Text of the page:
I had this paint checking problem happen twice on canoes I had restored . I found that moisture was cause. Fall use of the canoes had allowed excessive moisture to soak between and into the canvas and planking. The canoes were then stored for the winter in an unheated area. Freezing cold did the damage. Cold causes the paint and filler to become brittle. The trapped moisture freezes to further expand the planking and canvas causing the now very brittle paint/filler to crack. This damage is always worse on the bottom of the canoe where the moisture collects. To eliminate this freezing problem winter store your canoe in a dry , warm area. The canoe should also be stored upright without a cover for about a month to allow any moisture to evaporate up and out of the planking/canvas. The canoe can then be stored upside down once you are satisfied that it is dry. Is it also possible that the stem bands were caused by the same freezing? Amazing what ice can do.
Feedback is appreciated

I do not think moisture because one canoe that did this was never finished or out of the barn and it cracked. The cracks are not only on the bottom of the three year old job. They are on the sides. And that canoe sat on the ground upside down all summer long. I also would expect to see bubbles if moisture was the problem. Dave L. did you have bubbles or just cracks? And what clues led you to the conclusion that you had moisture? Moisture COULD have gotten into the one canoe as humidity, so I cannot discount the moisture theory. I think what I may do is try to replicate the problem with some left over canvas on a plain board. I can put on filler thin to thick on differnt boards, (clearly marked which is which) and then wait to see. And then there are the large areas of sun faded, perfectly smooth canvas. Go figure.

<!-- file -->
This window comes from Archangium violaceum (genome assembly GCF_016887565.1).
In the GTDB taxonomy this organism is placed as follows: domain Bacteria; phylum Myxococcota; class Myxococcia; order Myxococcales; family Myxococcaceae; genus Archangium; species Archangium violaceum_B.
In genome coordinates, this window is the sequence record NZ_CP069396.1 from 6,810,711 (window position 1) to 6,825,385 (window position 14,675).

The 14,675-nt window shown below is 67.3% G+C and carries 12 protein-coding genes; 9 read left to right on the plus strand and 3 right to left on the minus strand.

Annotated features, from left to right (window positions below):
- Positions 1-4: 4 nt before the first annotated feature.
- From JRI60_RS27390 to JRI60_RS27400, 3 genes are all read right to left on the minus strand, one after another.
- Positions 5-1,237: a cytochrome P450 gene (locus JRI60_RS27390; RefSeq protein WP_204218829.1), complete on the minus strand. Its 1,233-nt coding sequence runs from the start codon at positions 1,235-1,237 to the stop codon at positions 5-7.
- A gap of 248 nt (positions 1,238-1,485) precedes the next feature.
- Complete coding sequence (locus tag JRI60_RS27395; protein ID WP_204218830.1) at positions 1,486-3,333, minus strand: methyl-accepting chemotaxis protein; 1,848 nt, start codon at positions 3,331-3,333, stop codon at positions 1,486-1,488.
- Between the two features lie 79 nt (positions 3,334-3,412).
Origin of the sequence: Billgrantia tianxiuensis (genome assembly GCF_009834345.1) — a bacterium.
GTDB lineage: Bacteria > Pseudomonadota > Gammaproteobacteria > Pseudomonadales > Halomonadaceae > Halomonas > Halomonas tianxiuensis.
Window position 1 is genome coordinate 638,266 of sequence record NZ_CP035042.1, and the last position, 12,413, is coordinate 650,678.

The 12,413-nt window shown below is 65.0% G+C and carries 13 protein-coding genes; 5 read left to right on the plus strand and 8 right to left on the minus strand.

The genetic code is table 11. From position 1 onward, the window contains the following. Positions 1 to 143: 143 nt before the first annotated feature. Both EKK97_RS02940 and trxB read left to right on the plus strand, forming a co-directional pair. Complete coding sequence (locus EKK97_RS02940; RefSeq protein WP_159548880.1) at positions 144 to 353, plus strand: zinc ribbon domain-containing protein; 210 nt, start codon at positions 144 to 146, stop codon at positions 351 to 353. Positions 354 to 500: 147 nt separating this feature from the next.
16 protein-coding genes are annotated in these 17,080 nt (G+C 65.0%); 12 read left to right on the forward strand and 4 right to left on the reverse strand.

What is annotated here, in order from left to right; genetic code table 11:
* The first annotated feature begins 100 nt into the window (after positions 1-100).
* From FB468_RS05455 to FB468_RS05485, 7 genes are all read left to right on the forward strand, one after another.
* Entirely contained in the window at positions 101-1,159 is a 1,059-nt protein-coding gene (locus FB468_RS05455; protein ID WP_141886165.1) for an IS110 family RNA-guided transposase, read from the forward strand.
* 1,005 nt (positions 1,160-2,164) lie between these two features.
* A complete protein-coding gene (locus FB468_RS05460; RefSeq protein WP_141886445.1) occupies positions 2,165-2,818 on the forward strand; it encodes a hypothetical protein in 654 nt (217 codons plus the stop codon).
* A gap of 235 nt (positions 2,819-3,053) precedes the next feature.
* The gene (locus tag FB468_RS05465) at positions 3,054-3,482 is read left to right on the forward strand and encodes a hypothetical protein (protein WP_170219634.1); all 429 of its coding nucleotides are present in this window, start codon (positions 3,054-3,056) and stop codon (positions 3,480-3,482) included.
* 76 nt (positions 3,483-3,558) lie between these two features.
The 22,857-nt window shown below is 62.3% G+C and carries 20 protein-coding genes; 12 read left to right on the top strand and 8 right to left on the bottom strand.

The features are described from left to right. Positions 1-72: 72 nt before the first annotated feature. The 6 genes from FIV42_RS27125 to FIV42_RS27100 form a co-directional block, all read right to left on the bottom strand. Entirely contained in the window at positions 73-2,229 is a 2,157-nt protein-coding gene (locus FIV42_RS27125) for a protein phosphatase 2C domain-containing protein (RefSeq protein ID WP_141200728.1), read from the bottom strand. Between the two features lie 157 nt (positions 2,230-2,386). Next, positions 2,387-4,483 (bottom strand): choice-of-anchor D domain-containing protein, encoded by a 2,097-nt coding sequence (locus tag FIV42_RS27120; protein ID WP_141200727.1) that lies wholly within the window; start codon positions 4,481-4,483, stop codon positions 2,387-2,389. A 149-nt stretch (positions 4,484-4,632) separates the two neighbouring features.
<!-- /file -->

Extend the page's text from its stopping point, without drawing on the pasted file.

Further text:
I also wondered about canoes that are varnished in and out. A canoe with no varnish under the canvas would cause the cedar to soak up any water Whereas, if the whole thing were sealed the water would have no place to go but the back side of the canvas and that may cause problems. My friend admitted sliding the canoe into the truck bed until it hit the stem band. So I am inclined to think the stem bands don't hold up well to impacts. At this point I am sanding and painting, but to get it right I should probably recanvas.

Yet another variable, I have heard of latex paint being used under oil paint. I don't think I want to risk that. I've already got enough to keep track of.

I have also heard of major canoe companies getting canoes back in the the factory for paint issues as well so I don't feel completely defeated.

I am leaning toward the belief that this issue is similar to Scott's. I think the filler was too thick and dried too fast. Any and all ideas are greatly appreciated.
I'm a slow learner. Got three gallons of Wm Clements sitting here and I wanted to rush things and so---. I had Clements filler crack on me once but the fix was easy. This paint job isn't just sanding out and painting over. I think the most plausible explanation is that for some reason half the canoe cracked at the filler. Gil is right. Even so, I am going to try to replicate the problem just so I can be 100% certain.
I'd say that the filler never cured properly and that the stembands are substandard. There are product on the market that don't do that for which they were designed. I had cheap stem band problems this year too.
seems plausible

those explanations seem most plausible. I got my stem bands from a member, although, again, I don't recall who. Other canoes did not exhibit cracked stem bands, only the one that got slid into the pickup bed all the way.

Gil, what did you do to remedy the cracked filler situation? I'm inclined to recanvas if the owner will let me. He's not concerned at all about the cracks. I on the other hand am quite displeased with the outcome. It also makes sense in that the 11 year old filler/paint job canoe is still good because the filler was likely only one coat because the weave could be seen through the paint. It's really not a bad look at all. Subsequant paintings have smoothed it out. I don't have a problem with the weave beinig seen on a working canoe. On the other hand I sure do admire those perfect smooth mirror like finishes either.